- A soldier asks you to carry his pack for a mile, make it two.
The elegant beauty of these three teachings is that they aren’t capitulation or letting the powerful trample over you. Each one is a bold, political action which exposes the violence and inhumane act the other is perpetrating upon you.
You are literally exposing their sin.
Our lizard brains have a built-in fight-or-flight response to conflict. When confronted with violence, abuse, danger, our brains are built to act quickly. To either run away or to go to war.
Jesus invites us to do something else. Do neither.
We activate the more rational part of our brain. There we can find a different solution.
- The person who hits you like a subordinate, stand up to them as an equal.
- The person who sues you for what is yours, prove that he is responsible for your shame, to his shame.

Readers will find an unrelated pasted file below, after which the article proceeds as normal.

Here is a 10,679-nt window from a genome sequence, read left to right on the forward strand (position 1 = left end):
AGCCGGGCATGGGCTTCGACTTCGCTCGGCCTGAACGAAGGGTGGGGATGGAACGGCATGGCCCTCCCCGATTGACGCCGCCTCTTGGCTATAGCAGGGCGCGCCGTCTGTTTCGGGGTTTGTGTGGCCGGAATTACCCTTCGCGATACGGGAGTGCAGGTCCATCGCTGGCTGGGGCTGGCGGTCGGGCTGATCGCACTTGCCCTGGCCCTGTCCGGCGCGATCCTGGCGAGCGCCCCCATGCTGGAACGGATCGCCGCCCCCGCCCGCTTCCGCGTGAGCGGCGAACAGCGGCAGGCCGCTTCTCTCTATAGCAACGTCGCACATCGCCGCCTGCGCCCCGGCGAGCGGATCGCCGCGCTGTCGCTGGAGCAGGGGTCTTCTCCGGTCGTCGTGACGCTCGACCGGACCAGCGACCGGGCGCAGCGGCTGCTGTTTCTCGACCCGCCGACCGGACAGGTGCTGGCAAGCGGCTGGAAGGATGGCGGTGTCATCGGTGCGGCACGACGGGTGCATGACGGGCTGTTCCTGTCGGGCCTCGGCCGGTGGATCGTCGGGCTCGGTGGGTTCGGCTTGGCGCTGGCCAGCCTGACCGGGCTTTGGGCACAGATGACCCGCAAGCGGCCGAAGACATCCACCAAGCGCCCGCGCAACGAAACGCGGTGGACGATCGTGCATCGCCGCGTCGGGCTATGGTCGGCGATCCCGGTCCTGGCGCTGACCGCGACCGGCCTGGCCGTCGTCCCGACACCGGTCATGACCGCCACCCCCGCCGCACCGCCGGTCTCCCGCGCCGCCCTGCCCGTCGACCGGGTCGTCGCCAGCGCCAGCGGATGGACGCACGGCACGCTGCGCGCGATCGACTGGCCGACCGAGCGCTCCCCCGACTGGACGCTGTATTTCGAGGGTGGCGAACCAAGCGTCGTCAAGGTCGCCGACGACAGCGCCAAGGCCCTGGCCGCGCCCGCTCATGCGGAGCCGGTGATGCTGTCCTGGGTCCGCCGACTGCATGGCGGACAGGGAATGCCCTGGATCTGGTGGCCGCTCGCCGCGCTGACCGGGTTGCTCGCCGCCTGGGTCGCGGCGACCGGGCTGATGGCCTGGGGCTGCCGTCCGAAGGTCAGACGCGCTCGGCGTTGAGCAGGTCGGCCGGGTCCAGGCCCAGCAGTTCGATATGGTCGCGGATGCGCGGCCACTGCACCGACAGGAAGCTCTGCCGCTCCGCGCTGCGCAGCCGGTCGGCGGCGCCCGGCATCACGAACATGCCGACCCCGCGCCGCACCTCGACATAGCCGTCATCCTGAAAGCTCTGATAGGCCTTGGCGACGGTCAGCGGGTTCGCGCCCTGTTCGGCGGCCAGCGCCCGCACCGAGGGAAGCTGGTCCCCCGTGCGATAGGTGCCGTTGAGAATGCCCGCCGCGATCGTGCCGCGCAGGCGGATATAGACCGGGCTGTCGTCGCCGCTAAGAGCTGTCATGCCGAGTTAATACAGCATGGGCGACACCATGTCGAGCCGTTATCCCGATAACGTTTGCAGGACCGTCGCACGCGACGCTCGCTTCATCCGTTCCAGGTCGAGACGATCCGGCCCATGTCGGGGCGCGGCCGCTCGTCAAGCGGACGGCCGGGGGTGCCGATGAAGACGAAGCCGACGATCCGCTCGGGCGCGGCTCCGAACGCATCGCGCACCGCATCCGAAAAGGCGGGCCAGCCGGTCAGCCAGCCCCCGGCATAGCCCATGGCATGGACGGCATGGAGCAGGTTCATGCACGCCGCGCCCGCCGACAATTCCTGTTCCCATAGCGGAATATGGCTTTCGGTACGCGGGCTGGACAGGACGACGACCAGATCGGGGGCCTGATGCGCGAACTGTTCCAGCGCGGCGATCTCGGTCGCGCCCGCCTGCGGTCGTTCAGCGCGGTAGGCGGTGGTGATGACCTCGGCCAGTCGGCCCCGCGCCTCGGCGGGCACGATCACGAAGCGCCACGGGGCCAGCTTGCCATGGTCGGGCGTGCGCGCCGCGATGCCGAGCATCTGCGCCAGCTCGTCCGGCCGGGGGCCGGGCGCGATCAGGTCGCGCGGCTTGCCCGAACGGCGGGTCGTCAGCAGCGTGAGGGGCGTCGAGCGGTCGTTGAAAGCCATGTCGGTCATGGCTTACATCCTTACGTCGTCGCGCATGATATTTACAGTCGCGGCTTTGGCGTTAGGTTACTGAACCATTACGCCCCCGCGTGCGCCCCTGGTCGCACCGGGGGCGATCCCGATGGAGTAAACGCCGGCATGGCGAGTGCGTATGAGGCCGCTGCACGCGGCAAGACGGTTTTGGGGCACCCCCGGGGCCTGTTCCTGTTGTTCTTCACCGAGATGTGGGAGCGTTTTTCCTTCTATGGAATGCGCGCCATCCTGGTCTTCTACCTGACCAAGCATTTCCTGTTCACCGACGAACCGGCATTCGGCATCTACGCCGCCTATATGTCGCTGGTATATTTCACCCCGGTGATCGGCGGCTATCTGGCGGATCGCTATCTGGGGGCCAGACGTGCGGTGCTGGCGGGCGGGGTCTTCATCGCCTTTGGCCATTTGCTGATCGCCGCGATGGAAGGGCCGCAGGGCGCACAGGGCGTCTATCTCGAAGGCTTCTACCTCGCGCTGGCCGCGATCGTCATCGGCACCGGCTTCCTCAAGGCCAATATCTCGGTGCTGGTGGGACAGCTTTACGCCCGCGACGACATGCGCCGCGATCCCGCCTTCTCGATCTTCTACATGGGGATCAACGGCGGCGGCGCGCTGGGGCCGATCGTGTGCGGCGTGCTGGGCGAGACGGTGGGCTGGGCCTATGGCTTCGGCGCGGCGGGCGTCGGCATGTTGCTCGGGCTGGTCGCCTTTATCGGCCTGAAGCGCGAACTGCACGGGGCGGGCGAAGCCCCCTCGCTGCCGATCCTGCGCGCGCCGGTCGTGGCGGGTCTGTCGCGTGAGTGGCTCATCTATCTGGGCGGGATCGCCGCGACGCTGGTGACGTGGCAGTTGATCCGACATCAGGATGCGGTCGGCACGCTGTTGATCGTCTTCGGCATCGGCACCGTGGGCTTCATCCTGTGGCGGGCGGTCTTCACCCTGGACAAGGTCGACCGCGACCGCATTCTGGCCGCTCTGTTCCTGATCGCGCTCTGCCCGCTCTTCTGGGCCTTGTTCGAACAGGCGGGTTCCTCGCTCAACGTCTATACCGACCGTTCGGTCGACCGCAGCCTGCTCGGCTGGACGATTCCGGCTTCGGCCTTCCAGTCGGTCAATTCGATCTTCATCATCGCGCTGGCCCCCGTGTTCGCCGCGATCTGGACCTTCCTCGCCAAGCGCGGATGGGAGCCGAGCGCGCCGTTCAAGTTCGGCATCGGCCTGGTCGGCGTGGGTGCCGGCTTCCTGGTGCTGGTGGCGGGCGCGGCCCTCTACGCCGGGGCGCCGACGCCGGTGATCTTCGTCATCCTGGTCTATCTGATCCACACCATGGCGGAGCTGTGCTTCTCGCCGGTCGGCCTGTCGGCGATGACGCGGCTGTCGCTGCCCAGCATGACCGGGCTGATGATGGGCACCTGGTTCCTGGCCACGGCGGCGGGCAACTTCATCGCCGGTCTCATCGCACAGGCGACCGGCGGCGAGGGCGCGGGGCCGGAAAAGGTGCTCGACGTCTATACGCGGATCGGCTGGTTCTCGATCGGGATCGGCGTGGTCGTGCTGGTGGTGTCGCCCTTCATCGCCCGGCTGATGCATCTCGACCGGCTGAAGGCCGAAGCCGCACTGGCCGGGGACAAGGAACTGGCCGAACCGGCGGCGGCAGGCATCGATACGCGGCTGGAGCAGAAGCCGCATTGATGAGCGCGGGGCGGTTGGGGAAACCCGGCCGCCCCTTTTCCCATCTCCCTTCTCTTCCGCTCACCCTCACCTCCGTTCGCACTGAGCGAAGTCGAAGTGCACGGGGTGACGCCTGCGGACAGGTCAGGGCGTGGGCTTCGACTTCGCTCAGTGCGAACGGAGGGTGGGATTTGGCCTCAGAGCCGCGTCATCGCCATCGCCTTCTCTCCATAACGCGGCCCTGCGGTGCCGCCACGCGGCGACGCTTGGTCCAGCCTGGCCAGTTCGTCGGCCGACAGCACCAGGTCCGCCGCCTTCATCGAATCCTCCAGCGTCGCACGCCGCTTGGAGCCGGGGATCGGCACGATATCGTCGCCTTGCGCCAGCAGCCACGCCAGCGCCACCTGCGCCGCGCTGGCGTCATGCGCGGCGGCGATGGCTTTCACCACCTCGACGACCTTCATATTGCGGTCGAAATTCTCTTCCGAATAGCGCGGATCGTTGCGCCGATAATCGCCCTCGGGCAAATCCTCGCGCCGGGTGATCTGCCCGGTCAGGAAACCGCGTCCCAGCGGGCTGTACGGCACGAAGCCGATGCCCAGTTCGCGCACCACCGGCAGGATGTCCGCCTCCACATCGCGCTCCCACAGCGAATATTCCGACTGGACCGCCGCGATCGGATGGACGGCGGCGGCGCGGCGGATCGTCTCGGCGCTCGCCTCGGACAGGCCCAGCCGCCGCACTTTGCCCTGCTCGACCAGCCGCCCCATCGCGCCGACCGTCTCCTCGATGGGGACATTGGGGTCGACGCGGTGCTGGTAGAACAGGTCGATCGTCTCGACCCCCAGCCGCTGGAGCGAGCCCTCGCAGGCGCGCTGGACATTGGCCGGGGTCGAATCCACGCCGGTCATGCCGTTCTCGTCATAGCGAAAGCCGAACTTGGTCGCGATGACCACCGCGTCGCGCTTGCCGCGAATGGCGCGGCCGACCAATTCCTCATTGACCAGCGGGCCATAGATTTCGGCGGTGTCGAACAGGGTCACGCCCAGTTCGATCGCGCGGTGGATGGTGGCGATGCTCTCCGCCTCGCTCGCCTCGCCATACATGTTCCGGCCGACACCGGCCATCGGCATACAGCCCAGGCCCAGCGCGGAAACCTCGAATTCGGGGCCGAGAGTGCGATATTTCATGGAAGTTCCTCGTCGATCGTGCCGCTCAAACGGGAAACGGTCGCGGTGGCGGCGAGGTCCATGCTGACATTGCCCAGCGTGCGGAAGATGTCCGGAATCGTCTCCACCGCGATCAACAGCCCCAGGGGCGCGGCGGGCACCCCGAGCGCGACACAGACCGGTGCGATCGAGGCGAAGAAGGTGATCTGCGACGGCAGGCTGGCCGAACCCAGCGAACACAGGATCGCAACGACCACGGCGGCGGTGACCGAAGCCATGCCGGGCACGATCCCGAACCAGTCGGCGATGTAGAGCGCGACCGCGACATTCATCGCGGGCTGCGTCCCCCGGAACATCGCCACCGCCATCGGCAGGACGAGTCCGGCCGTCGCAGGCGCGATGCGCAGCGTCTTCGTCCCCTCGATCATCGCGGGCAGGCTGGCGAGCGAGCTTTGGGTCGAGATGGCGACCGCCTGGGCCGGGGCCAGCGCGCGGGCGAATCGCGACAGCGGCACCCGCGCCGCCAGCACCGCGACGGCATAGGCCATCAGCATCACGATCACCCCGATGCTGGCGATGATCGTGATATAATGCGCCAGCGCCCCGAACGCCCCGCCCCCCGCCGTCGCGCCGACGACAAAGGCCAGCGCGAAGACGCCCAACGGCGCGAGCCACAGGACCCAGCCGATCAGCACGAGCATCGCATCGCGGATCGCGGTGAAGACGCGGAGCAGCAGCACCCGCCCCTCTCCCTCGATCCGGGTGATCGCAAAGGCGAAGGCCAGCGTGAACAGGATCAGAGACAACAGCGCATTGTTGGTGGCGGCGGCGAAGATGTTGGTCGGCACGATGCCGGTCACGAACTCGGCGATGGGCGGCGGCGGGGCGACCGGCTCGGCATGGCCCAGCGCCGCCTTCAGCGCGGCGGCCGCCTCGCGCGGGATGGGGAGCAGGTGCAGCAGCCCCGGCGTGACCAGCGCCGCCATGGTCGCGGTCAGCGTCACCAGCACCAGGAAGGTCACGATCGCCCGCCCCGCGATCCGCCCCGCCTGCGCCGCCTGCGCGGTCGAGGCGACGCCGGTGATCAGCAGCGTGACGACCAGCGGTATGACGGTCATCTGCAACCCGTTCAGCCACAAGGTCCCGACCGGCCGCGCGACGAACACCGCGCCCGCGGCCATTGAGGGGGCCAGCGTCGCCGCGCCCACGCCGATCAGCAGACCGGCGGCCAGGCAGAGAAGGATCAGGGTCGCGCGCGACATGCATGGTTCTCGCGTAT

- That Roman soldier who is only allowed to make you carry his stuff for one mile, you get him in trouble by carrying it a second mile, leading to his punishment.
We aren’t actually at war. The Culture War doesn’t exist. It is more like a Cultural Invasion: a party declaring war on society itself, launching an invasion, and pretending it’s self-defense.
The Jesus response is not to go to war. It’s to find another way. To expose their shame. Taking their violence and oppression public.
We must take it public. To show how little this religious conversation some would have us call “The Culture War” actually has to do with theology. It isn’t a dialogue about Jesus, but the radical silencing of the historic dialogues about Jesus.
The purpose then is exactly what they call it.
A declaration of war on our common culture by a small cadre of political groups. And we need to treat it as precisely that.